It’s easy to overhype 5G, but it’s not an exaggeration to suggest the arrival of the next generation network represents the most significant development in the history of mobile communications.
The transitions from 2G to 3G, and 3G to 4G, both delivered significant performance enhancements and new capabilities that have allowed mobile technology to become an integral part of everyday life.
5G is no exception, offering gigabit speeds and greater capacity that will allow for a faster and more reliable connection. But it is the ultra-low latency that will be truly transformational. As part of the shift to 5G, mobile operators are rebuilding their networks so the time it takes for data to be sent across the network is significantly reduced.
What this all means is that 5G will enable entirely new applications in the areas like virtual and augmented reality and artificial intelligence (AI), while also allowing users to stream higher quality video and engage in real-time multiplayer gaming.
But it’s not just about applications and people. 5G is the first generation of mobile network to be designed for machine-to-machine (M2M) communication, enabling a whole range of new use cases that promise to change how we live, work and play.
The possibilities are seemingly endless – but could this new era of ubiquitous connectivity introduce new security risks?
The challenge to privacy
The biggest security challenge that 5G networks pose is to our privacy. 5G networks will enable new kinds of applications and will allow us to connect more devices to the network (and to each other), encouraging us to capture and share more and more of our personal data. Some of which may never have been captured digitally before.
For example, eHealth applications will collect extremely personal data about our bodies and wellbeing, connected car services will monitor our movements and smart city applications will collect information about how we live our lives.
This data collection will be accelerated by the sheer number of connected objects. It is thought that in the 5G future, the smartphone will become a super-connected hub for other personal devices like smartwatches.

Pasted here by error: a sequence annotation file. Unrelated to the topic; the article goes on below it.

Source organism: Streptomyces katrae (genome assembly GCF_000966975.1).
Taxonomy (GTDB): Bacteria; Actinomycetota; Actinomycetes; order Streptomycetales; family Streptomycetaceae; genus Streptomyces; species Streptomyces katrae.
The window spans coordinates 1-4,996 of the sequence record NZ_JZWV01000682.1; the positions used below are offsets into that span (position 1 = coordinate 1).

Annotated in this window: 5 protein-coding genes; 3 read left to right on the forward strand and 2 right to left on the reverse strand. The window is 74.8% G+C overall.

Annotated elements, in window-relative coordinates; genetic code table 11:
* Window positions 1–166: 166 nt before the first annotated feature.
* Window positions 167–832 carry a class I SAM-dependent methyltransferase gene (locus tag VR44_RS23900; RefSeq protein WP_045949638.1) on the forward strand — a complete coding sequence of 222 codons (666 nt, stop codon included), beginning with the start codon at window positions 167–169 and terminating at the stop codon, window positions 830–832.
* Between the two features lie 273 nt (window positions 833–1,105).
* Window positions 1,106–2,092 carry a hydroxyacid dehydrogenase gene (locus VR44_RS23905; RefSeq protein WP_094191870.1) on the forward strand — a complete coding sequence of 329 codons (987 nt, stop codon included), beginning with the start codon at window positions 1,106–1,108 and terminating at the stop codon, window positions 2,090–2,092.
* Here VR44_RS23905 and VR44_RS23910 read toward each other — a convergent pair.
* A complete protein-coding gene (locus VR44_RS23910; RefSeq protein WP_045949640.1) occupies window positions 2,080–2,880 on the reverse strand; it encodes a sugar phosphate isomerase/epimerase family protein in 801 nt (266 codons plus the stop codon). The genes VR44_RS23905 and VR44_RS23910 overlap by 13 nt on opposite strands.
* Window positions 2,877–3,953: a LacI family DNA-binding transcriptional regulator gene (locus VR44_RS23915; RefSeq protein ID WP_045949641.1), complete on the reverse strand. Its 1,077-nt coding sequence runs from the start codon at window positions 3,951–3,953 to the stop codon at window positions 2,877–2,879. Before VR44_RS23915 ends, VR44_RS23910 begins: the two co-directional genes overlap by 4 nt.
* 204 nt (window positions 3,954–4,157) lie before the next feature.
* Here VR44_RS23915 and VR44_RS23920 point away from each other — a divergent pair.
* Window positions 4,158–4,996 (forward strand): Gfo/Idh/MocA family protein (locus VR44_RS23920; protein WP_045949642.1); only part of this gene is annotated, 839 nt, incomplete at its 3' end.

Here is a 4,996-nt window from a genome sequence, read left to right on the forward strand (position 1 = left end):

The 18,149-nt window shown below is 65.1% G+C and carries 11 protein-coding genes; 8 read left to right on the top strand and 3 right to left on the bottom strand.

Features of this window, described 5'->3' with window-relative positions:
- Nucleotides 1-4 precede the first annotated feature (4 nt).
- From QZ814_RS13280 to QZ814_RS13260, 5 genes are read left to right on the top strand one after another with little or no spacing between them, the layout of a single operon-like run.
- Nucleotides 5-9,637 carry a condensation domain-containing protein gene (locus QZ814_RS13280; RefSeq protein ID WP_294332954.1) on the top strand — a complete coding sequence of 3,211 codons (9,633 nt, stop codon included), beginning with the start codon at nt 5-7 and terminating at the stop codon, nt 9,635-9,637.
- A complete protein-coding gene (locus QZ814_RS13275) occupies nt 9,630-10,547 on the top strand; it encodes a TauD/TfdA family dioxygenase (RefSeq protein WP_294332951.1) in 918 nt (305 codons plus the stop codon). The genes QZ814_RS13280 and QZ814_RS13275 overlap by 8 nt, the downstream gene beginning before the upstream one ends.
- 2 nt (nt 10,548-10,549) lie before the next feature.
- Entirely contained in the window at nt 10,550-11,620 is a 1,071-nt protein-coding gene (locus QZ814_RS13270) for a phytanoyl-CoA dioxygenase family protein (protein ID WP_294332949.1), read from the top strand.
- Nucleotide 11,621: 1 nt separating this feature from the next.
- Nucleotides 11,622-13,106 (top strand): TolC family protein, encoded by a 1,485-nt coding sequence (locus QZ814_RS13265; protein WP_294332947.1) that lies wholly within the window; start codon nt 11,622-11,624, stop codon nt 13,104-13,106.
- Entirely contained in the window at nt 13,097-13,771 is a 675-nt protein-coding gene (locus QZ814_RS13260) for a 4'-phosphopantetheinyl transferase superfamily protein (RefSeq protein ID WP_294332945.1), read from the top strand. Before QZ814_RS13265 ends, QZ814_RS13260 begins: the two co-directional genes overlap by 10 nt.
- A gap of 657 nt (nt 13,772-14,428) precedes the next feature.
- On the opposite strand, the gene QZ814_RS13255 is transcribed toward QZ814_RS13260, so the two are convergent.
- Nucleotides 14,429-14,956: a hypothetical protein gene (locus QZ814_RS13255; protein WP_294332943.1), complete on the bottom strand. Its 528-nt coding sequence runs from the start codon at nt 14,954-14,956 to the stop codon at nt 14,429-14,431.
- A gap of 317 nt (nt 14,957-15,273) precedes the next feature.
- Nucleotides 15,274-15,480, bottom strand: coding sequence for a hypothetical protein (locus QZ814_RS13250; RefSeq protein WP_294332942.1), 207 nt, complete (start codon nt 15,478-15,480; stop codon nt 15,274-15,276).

Meanwhile, as the first generation of mobile connectivity to be designed for M2M communication, your 5G-enabled devices will 'talk' to countless sensors that comprise the connected world.
All of this is an opportunity to harvest more data.
The threats of 5G
There’s no doubt that in the vast majority of cases, this data will be used ethically and will be useful to the user. However, the increased volume and variety of information makes it more valuable to attackers who have nefarious intentions.
The scope for blackmail, identity theft, and even personal safety would be potentially limitless. For example, what if an attacker was able to access to a 5G-enabled camera or connected car application? Some are also concerned that because 5G needs more network sites to compensate for reduced range, that the location data held by operators would be more accurate, potentially giving hackers your exact address.
Meanwhile, the increased number of connected devices means more targets and launchpads for attacks. If just one of your devices isn’t configured correctly, then it might be possible for cybercriminals to steal data or launch a more widespread attack using a botnet.
The threat to privacy is one of several reasons why the debate about 5G security has become so prominent in the media. As more sensitive data is transmitted across the network and more mission-critical applications become reliant on 5G, the risk of an attack, service outage, or state-sponsored surveillance operation becomes increasingly unpalatable.